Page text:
Journal of Moral Education 35 (3):285-300 (2006)

This article takes its lead from Iris Murdoch's argument that an education in beauty can be a training in the love of virtue. Yet the word ?beauty? is seldom used in contemporary educational discourse, even within the arts disciplines, where aesthetic considerations are integral to the learning process. I begin, therefore, with an examination of ideological reasons why this might be the case and propose that, largely through the legacy of Kant, the concept of beauty raises a number of complex and conflicting problems for contemporary educators, making it strongly discordant with the current dominant ideology. As a result, the Arts' association with beauty remains muted in favour of a language of desirable social outcomes. I then proceed to draw upon recent publications by Elaine Scarry and Wendy Steiner to argue that, as Murdoch suggested, the experience of beauty itself can be seen as educational in an active, moral sense, without the need to resort to instrumentalist objectives outside of its domain. I do this with close reference to an early years Theatre in Education project that I evaluated in 2003; and by considering the work of Bill Shannon, a disabled dancer from Chicago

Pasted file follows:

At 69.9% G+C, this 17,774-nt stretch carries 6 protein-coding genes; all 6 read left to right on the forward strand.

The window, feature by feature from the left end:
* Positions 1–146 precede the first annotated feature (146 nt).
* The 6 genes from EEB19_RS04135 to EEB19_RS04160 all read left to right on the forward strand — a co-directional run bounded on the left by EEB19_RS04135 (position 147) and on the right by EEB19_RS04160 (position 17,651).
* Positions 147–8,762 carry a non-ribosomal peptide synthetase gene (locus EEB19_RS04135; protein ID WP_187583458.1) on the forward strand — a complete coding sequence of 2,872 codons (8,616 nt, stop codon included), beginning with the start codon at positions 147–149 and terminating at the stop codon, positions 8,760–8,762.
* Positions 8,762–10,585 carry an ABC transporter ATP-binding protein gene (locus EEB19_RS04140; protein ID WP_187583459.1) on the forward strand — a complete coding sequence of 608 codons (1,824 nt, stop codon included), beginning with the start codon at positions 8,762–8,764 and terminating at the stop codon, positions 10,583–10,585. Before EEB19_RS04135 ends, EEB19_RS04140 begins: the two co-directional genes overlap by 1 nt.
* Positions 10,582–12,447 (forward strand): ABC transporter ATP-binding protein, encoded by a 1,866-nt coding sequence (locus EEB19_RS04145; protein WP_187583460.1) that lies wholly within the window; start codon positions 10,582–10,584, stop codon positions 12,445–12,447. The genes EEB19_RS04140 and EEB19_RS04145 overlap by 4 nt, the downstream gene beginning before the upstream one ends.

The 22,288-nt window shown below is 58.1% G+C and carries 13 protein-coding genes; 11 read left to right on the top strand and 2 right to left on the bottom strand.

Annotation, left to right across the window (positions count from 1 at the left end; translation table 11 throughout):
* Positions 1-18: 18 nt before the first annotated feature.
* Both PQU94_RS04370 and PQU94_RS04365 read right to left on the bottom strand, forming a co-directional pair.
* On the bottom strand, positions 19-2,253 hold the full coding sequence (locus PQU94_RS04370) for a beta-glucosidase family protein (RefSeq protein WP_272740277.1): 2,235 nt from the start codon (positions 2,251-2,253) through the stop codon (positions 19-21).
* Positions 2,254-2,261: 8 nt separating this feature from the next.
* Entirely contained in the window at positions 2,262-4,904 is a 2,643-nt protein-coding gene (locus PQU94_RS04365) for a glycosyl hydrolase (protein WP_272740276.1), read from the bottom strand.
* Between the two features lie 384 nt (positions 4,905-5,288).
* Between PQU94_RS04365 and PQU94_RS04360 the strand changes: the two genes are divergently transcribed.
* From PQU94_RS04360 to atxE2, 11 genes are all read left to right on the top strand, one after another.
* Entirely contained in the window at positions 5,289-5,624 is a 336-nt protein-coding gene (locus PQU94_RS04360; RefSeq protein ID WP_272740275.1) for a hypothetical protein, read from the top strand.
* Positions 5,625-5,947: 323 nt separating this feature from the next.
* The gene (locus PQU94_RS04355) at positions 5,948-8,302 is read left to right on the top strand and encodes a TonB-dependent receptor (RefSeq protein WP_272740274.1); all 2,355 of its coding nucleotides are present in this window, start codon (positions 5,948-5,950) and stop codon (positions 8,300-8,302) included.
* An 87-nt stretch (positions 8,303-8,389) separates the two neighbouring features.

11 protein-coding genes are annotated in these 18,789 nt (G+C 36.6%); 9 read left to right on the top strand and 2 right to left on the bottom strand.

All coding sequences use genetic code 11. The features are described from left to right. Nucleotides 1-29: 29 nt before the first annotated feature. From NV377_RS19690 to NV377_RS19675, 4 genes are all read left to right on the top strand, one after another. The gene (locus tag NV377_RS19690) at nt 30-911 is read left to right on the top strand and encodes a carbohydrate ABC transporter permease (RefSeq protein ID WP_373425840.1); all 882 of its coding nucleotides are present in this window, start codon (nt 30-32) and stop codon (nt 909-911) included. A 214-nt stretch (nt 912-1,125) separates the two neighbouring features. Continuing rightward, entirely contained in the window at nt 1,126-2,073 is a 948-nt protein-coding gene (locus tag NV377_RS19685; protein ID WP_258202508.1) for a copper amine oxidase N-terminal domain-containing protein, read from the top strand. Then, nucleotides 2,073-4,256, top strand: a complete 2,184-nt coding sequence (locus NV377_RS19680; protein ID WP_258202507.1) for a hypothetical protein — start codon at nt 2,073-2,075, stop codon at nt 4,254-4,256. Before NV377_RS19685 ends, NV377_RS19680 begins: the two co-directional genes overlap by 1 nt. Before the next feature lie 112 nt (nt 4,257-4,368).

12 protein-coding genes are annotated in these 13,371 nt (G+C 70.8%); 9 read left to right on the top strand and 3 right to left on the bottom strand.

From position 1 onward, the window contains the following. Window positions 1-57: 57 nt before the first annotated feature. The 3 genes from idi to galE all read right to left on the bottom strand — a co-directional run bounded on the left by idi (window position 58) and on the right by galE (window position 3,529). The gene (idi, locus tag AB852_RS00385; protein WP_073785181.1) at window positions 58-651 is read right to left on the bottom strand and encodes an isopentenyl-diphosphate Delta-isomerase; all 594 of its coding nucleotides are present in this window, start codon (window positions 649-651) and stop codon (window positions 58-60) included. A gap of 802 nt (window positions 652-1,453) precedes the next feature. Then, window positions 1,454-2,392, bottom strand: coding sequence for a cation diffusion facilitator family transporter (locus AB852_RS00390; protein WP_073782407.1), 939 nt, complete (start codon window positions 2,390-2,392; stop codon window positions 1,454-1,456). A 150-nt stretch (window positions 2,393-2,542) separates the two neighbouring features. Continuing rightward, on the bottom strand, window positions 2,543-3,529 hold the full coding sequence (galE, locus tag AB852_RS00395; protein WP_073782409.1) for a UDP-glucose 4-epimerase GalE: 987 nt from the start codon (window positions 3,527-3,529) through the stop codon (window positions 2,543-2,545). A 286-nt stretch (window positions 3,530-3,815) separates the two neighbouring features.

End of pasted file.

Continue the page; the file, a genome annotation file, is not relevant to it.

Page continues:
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DOI 10.1080/03057240600874372
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References found in this work BETA

After Virtue.A. MacIntyre - 1981 - Tijdschrift Voor Filosofie 46 (1):169-171.
Critique of Judgment.Immanuel Kant - 1790 - Barnes & Noble.
The Sovereignty of Good.Iris Murdoch - 1970 - New York: Schocken Books.

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Citations of this work BETA

Who Engages with Moral Beauty?Rhett Diessner, Ravi Iyer, Meghan M. Smith & Jonathan Haidt - 2013 - Journal of Moral Education 42 (2):139-163.
Art as Moral Education in Contemporary Cinema. Sidiropoulou - 2013 - Journal of Aesthetic Education 47 (4):27.

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